To Print or Not To Print
Self-publishing has come a long way. Not too long ago it was an expensive venture which included paying for the designing and printing of the books yourself, likely to have them sit in boxes in your garage. Distribution is a key part of the publishing model which is absent when you become your own publisher.
With eBooks so popular now and so many devices to read books on available, self-publishing has fully entered the digital age. You don’t have to make a printed version of your book anymore!
Or do you?
While Kindle, Nook and iBook sales are huge, they still pale in comparison to traditional ink on paper. I learned as a small boy the importance and attraction of holding the book in your hands, the satisfaction of turning the pages and the sadness when you see that final blank page telling you the book is indeed over. With eBook readers you lose much of that.
So now there are several options for printing paper versions of your book as well, and quite affordably. Actually free. Amazon owns a division called CreateSpace, which is one of many services of this type. It is a Print On Demand service so no books are printed in advance and stored in warehouses (or your garage). The cost per unit is very affordable, enough so to enable very good profit margins. The biggest plus of using CreateSpace is your book can automatically be available on Amazon.com all around the world. Not having your book on Amazon is like, well, there’s nothing like it. You just have to.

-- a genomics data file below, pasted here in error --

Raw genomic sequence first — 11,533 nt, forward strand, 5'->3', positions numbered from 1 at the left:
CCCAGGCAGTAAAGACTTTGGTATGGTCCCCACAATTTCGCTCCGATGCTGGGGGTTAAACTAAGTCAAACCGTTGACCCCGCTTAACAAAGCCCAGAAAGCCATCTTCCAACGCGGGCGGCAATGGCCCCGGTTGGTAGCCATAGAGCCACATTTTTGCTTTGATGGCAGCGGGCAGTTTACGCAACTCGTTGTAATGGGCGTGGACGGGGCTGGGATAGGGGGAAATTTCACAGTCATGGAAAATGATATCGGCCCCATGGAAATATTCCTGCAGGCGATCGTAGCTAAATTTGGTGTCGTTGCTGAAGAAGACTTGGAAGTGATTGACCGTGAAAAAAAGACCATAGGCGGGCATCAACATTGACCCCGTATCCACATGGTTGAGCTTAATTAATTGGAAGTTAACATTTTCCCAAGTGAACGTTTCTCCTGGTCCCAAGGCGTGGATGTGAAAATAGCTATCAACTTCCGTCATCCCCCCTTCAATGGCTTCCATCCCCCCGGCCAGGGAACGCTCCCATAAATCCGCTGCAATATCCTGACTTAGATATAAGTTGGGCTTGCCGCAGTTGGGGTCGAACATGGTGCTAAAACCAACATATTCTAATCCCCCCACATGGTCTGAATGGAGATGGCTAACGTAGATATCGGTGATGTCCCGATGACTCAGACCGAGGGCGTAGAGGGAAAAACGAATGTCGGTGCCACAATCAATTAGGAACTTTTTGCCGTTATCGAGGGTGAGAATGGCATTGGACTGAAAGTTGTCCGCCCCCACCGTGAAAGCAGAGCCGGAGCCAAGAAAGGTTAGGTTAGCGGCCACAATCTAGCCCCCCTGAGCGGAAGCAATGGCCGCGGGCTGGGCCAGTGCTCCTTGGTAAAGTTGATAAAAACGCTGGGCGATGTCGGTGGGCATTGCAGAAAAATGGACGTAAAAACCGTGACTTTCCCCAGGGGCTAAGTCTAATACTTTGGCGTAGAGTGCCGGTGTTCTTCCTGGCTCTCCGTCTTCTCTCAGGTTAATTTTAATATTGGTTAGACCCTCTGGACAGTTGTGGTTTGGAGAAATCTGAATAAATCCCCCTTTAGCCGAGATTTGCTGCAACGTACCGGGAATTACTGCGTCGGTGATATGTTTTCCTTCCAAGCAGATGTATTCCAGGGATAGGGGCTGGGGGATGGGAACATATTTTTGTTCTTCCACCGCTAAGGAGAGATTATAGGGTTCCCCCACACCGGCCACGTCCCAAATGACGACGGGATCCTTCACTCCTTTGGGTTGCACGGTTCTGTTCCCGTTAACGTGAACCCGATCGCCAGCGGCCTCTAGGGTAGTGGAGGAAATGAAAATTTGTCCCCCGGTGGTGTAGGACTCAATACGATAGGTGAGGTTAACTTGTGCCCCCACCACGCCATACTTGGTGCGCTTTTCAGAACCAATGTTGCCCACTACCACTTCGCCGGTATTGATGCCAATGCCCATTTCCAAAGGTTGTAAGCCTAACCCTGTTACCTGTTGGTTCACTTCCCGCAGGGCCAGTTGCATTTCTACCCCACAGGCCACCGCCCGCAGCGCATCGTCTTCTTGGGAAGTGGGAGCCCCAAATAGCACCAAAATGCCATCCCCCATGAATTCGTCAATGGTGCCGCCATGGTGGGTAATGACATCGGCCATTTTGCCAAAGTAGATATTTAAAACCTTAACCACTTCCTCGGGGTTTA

While only available as paperback, the service seems easy to use and also gives good discounts to the authors to be able to buy their own books in bulk for gifts, to send to reviewers, or to set up author signings at your local bookstore.
While my book is going into the editing phase I am now also working hard on my cover art and layout to be ready for the ebook and print version publishing.